The cultural conversation around body positivity has changed a lot in recent years thanks to a different breed of influencers stepping forth and celebrities like Lizzo and Serena Williams challenging society’s ideas of beauty. 

We’ve come a long way in a short space of time. The covers of publications like Vogue are no longer filled with images of thin, white bodies and companies like Nike, Victoria’s Secret and H&M have (sometimes begrudgingly) embraced plus size clothing and models.

Brands like Fenty and Skims have succeeded because of their focus on accessibility and a diverse range of skin tones and platitudes like ‘Love Yourself’ plaster our Instagram feeds and bedroom walls. 

But for all of this progress, some groups of people have felt left behind.

Body positivity sometimes feels like it can extend to famous trans people in our media, but not the trans person walking down our local high street. It rebels against fat-phobia and embraces larger bodies and yet seemingly excludes people perceived underweight. Google 'body positivity' and you'll be hard-pressed to see any photos of men appear.

And when it comes to those living with health issues - like cancer - it can really feel that the positivity movement has some catching up to do. 

'Loving yourself' can feel quite hard when you've lost or gained a lot of weight as a result of your cancer treatment, when you've been forced to preemptively shave your head ahead of chemotherapy or when your body's scars reflect the numerous surgeries you've had to undergo.

The changes may be temporary, and still alter how you view your body for a long time afterwards, or they may be permanent, leaving you wondering if you'll ever learn to accept them. 

Common visible changes after/during cancer treatment include the following:

  • Hair loss - you may lose some or all the hair from your head and sometimes your eyelashes, eyebrows and body hair too
  • Losing or putting on weight
  • Scarring
  • Losing a body part - for example, your breasts after a mastectomy
  • Skin and nail changes such as redness, infection and itching
  • An opening (stoma) in your neck or tummy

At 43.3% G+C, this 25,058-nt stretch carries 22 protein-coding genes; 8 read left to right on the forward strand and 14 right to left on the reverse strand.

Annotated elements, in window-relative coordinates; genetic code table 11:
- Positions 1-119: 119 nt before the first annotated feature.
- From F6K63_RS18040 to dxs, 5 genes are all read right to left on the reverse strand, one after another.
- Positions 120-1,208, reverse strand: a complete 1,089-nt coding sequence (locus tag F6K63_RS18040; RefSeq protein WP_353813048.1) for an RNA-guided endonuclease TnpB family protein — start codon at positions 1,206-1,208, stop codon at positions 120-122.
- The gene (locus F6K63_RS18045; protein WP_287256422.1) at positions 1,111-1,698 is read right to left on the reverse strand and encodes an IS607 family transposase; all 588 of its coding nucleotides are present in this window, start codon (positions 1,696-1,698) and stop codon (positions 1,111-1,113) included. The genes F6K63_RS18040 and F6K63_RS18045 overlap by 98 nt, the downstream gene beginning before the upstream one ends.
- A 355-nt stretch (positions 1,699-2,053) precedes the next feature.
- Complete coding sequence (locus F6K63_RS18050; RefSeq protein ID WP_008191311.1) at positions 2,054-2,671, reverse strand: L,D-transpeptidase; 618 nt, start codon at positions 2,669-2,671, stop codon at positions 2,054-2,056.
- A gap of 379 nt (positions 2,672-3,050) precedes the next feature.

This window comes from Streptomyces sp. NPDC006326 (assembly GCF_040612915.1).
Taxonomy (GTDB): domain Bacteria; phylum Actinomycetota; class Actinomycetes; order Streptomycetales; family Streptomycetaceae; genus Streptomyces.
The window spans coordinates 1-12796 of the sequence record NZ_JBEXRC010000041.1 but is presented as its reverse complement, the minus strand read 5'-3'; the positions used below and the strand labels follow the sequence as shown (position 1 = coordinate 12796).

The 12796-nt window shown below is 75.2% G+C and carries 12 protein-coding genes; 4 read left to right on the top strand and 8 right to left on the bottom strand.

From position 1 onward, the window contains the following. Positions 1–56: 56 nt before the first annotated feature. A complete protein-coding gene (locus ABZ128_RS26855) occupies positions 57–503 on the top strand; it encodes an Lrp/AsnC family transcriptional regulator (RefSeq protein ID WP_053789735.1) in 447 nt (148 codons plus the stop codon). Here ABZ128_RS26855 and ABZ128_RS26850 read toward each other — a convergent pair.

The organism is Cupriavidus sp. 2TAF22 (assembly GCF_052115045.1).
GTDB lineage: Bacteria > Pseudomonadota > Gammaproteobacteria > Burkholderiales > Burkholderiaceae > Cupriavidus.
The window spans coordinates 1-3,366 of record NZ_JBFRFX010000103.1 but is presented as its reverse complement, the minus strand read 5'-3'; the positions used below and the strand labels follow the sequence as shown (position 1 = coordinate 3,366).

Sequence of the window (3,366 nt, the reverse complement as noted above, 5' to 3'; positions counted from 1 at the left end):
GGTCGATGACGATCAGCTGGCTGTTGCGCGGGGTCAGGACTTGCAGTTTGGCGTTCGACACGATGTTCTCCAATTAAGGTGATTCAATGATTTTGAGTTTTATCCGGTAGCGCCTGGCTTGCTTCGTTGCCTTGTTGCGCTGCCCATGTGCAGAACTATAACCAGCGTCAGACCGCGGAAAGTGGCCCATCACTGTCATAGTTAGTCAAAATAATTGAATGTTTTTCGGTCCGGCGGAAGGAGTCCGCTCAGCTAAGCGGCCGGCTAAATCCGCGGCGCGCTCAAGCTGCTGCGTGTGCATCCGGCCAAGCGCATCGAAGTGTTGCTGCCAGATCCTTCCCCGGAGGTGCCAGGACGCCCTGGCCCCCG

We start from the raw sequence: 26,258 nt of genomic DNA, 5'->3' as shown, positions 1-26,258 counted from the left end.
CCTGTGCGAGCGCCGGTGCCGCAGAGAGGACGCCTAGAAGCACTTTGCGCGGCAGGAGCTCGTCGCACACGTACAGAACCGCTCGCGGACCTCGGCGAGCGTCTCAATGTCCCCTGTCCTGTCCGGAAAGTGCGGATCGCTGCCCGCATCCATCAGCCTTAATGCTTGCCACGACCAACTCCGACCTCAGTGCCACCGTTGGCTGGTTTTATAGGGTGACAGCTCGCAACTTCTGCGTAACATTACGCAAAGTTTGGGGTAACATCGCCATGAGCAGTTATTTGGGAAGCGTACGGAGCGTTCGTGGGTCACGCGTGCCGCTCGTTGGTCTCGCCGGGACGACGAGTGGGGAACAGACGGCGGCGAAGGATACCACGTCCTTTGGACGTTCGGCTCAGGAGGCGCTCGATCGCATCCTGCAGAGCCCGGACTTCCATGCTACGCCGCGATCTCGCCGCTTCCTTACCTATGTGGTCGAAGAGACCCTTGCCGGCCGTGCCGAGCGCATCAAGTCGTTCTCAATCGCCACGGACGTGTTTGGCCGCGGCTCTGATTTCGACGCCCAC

But it's not only physical changes that can impact your body image, it can be internal too - some examples of which include:

  • Infertility or experiencing early menopause
  • Fatigue
  • Changes in the ways your bladder or bowel works
  • Reduced sex drive or difficulties having sex
  • Changes in sensation - for example, numbness in part of your body after surgery, or in your hands and feet after chemotherapy
  • Changes to your speech

Perhaps it's hard to embrace body positivity when there are changes happening to your body which aren't visible to the outside world, and therefore can't be visibly 'embraced'. We struggle to talk about loving ourselves despite, or even because of, things like early menopause, fatigue and a reduced sex drive because they're not perceived as 'sexy'. It's not a love handle that you can grab with loving eyes - these are profound changes that alter the way your body works.

The phrase 'body positivity' can also feel jarring when we don't feel very positive about our internal goings-on. Facing infertility? Unable to run for as long as we used to? Struggling to feel pleasure in the same way? Yeah it doesn't all add up to wanting to scribble positive affirmations across our mirror with our fav lippy. It kinda makes us p****d off.

But even the physical effects of cancer treatment don't always make their way into the #LoveYourself movement. Loving your body when you live with a stoma, for example, can feel hard. Our community have told us that it feels isolating and de-humanizing - the exact opposite of 'loveable', and many people outside of the cancer community have no comprehension that a diagnosis can lead to one. Do we have to be the one to tell them?

Embracing self-love can feel difficult no matter who you are. If for too long society has been forcing us to compare ourselves to stick-thin Caucasian models in glossy magazines, it's now screaming at us to LOVE YOURSELF NO MATTER WHAT.

Well perhaps it's complicated? Perhaps we've internalised all of that previous b******t and perhaps on top of all of it, we're also living with a life-altering health condition.

Maybe the cancer community doesn't feel like challenging societal norms and embracing what makes them different - maybe we feel fatigued, out-of-step with our usual selves and unable to fall in love with a body that looks and feels markedly different to what it used to.

And you know what? That's OK. We're here to tell you that you don't need to feel a J-Lo level of confidence right now, you just need to listen to your body and do what makes you feel good. Give yourself the space to feel what you need to, and hopefully with time you'll feel at the very least, comfortable in yourself.

There are so many ways in which you can help yourself to get there, and so many ways in which Trekstock are here to help you with your physical and mental wellbeing. Whether it's giving you a helping hand when you need help figuring out what to eat, getting you moving again surrounded by a group of friendly faces or offering you group coaching sessions and a space to ask - hey, is everyone else struggling with this too? We've got it. Take a look at our 'Support For You' page and find out more.

So just until you're feeling Ms Lopez levels of confidence, we're reminded of a piece of advice a member of the Trekstock community recently gave us: "I know it might not feel like home now, but in time it will."